It occurred to me recently that views of the
future of mankind, varied as they may be, tend to share one common
characteristic: none of them are ever happy. We're almost always
at war with various ugly aliens, rebellious human factions, or
poorly programmed robots (or perhaps all of the above). If it's
not a war, it's the bleak discovery that the solar system is about
to be destroyed as the sun explodes again, or something similarly
daunting. Of course, how interesting of a game could you derive
out of the premise, "Mankind discovers alien technology leading
to world peace and cure for all diseases?"
So, it comes as no surprise that mankind faces struggles in the
future that is Terminus. The United Earth League was formed in
the latter part of the 21st century, so that the differences between
the nations of Earth would not inhibit activities in space. Over
the course of time, the UEL faced and overcame a variety of unpleasant
challenges. They controlled space, for the most part, but slowly
the Mars Consortium, an alliance of colonies not completely restricted
to Mars, began to gain power. As the MC grew in power and wealth,
it began demanding more and more independence from the UEL. Adding
to this situation was an unpleasant entourage of pirates who began
making a steady profit hijacking miners and traders in the asteroid
belt. And let's not forget the independent governors of space
stations, willing to contract mercs for missions of all sorts,
adding further tension to the mix.
Of course, the discovery of alien technology didn't help things
much either. Discovered in the Callisto research station, centered
on the moon of Jupiter bearing the same name, the alien technology
lead to the development of the vortex gates. These gates offer
instantaneous travel between two points separated by the infinite
blackness of the void. The vortex gate system allowed the Mars
Consortium to gain more wealth and power, adding a bit more spice
to the relationship between the MC and the UEL. The gates also
allowed ships carrying cargo to get through the asteroid belt
much quicker, making life much more difficult for the pirates.
In the wake of the gates, the emergence of the Marauder Clan as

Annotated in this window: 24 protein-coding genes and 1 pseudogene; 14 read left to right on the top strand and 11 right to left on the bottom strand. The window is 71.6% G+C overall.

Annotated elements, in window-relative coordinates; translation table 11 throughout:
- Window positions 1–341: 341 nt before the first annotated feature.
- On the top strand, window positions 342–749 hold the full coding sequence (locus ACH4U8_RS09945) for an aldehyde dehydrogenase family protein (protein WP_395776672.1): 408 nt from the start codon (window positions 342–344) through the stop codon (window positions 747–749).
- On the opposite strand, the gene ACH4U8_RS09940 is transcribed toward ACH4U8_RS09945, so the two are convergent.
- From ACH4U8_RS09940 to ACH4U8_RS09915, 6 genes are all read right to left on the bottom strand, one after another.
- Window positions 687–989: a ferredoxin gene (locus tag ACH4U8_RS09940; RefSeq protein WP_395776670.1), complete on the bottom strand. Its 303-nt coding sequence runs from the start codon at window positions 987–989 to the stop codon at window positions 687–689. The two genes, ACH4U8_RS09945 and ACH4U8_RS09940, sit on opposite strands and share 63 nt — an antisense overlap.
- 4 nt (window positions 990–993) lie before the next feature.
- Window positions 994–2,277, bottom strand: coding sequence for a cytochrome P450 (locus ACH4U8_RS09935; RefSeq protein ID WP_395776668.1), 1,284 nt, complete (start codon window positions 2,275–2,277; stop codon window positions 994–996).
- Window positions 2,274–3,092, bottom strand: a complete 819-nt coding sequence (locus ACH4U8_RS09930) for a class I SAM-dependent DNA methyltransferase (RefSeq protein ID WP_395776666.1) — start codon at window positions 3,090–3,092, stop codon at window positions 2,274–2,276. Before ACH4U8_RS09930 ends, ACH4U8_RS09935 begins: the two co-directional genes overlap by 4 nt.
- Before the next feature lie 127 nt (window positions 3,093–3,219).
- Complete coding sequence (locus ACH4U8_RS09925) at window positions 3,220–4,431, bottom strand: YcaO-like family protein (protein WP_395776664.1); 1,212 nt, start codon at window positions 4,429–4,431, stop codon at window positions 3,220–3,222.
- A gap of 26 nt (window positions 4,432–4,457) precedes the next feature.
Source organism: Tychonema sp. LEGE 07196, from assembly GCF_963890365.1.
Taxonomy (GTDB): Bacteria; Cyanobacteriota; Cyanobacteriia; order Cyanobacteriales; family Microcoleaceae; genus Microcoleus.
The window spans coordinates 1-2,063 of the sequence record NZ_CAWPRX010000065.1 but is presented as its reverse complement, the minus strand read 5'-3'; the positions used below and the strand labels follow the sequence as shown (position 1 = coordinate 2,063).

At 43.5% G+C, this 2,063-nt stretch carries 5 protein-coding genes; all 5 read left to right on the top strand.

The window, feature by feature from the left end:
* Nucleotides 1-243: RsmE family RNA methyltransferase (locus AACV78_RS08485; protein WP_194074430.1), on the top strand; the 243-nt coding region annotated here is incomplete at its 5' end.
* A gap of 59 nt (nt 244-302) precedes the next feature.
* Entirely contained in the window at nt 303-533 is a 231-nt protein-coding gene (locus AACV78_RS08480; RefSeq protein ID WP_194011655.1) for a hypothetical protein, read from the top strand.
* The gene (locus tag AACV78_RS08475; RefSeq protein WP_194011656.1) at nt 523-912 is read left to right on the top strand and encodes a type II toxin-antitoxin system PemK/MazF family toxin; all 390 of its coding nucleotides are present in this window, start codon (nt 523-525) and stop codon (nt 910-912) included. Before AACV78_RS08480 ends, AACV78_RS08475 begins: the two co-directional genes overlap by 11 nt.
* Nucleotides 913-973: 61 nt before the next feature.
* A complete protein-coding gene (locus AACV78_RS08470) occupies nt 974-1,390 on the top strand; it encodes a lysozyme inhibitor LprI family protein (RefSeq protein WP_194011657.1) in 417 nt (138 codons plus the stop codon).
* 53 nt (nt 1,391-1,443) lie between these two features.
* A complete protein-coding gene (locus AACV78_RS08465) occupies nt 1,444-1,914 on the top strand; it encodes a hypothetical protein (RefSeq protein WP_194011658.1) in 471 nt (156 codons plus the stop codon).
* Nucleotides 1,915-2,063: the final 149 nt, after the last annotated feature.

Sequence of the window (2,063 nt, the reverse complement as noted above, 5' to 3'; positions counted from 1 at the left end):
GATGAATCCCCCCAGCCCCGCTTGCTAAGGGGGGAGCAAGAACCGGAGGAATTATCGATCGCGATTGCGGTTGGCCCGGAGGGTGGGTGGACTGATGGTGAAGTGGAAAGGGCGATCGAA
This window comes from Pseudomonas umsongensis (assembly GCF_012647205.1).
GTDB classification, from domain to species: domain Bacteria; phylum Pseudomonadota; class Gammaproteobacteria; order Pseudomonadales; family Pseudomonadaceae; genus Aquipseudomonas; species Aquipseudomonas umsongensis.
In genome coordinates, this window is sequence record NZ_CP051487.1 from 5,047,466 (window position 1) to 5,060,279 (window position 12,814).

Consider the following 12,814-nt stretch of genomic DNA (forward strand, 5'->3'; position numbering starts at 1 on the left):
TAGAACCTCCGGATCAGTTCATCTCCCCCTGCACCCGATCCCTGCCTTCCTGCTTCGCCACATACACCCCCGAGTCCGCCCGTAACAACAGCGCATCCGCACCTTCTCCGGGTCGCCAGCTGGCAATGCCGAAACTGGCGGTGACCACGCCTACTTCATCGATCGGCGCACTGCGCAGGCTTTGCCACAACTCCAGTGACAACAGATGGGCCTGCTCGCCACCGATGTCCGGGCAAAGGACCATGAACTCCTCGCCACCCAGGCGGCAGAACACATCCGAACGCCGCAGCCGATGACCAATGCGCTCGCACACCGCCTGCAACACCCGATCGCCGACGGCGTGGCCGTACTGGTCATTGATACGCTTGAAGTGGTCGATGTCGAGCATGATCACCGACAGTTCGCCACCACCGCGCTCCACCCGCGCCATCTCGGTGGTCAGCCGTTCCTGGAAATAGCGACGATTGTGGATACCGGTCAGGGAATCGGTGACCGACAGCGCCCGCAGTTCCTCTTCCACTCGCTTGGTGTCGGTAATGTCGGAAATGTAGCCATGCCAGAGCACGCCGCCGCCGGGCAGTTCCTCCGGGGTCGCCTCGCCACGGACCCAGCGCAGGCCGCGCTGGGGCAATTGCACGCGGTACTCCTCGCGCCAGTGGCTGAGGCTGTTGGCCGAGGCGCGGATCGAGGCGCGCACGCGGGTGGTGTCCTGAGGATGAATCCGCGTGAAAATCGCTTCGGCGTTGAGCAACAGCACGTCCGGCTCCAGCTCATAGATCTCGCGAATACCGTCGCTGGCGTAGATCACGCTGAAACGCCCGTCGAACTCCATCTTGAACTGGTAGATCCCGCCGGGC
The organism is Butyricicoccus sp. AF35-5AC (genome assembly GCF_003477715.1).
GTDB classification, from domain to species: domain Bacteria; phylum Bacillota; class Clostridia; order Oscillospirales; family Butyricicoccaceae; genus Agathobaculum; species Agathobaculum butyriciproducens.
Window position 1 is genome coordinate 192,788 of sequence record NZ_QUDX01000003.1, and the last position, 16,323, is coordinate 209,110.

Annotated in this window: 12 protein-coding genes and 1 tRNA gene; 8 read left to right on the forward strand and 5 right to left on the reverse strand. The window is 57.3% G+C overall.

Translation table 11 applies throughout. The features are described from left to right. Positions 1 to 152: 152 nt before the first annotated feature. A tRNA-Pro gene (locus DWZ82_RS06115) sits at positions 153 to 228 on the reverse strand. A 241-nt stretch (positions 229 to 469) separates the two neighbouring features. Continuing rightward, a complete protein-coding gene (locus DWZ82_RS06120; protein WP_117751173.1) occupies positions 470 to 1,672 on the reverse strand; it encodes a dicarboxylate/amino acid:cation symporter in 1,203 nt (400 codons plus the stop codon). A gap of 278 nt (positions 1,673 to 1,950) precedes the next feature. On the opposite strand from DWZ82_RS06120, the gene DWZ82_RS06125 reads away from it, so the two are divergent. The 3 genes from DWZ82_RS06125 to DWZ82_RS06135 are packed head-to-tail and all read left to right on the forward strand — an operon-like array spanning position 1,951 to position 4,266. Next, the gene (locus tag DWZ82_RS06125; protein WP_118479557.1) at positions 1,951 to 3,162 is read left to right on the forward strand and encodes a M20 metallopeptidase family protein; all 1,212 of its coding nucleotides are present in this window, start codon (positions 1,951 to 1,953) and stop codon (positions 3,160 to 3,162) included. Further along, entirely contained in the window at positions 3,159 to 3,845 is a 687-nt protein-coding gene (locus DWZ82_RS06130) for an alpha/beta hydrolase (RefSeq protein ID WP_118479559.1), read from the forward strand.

the dominant clan of pirates caused much stir, as rumors persisted
that the leaders of the Clan sought to eventually bring the Clan
past hiding and hijacking, and into a more powerful role in the
So now that you are caught up on the situation, how can you
make a difference? There are four different career paths for the
budding Terminus pilot. The military path is open, of course,
flying for either the United Earth League or the Mars Consortium.
For the morally challenged among us, the Marauders are always
looking for a few good pirates. Finally, for the amoral pilots
out there, the option of becoming a Mercenary is always open.
I chose Mercenary for my first go (something I wouldn't recommend
It was about now that I became aware of my first problem with
the game. It is billed as a space combat RPG. While I readily
admit that the player plays the role of one of four different
types of pilot, I would never consider this game a role playing
game. It would be like calling a Wing Commander game an RPG because
you play the role of Blair.
As I mentioned, I started off as a merc, despite the warning that
only advanced players should try the merc or pirate career. Pretty
arrogant of me, I know. Even more arrogant of me, I set the difficulty
level to "hardcore" and decided to try realistic physics, despite
the fact that I tend to hate them. As the mercenary, I started
off on Lunar Commercial, with a not-so-great ship and a couple
of credits. By clicking on any of the people in the station, you
may check to see if there are any new conversations to have. Of
course, there is the pleasant introduction/tour conversation that
familiarizes you with life as a mercenary. As a bonus, the guy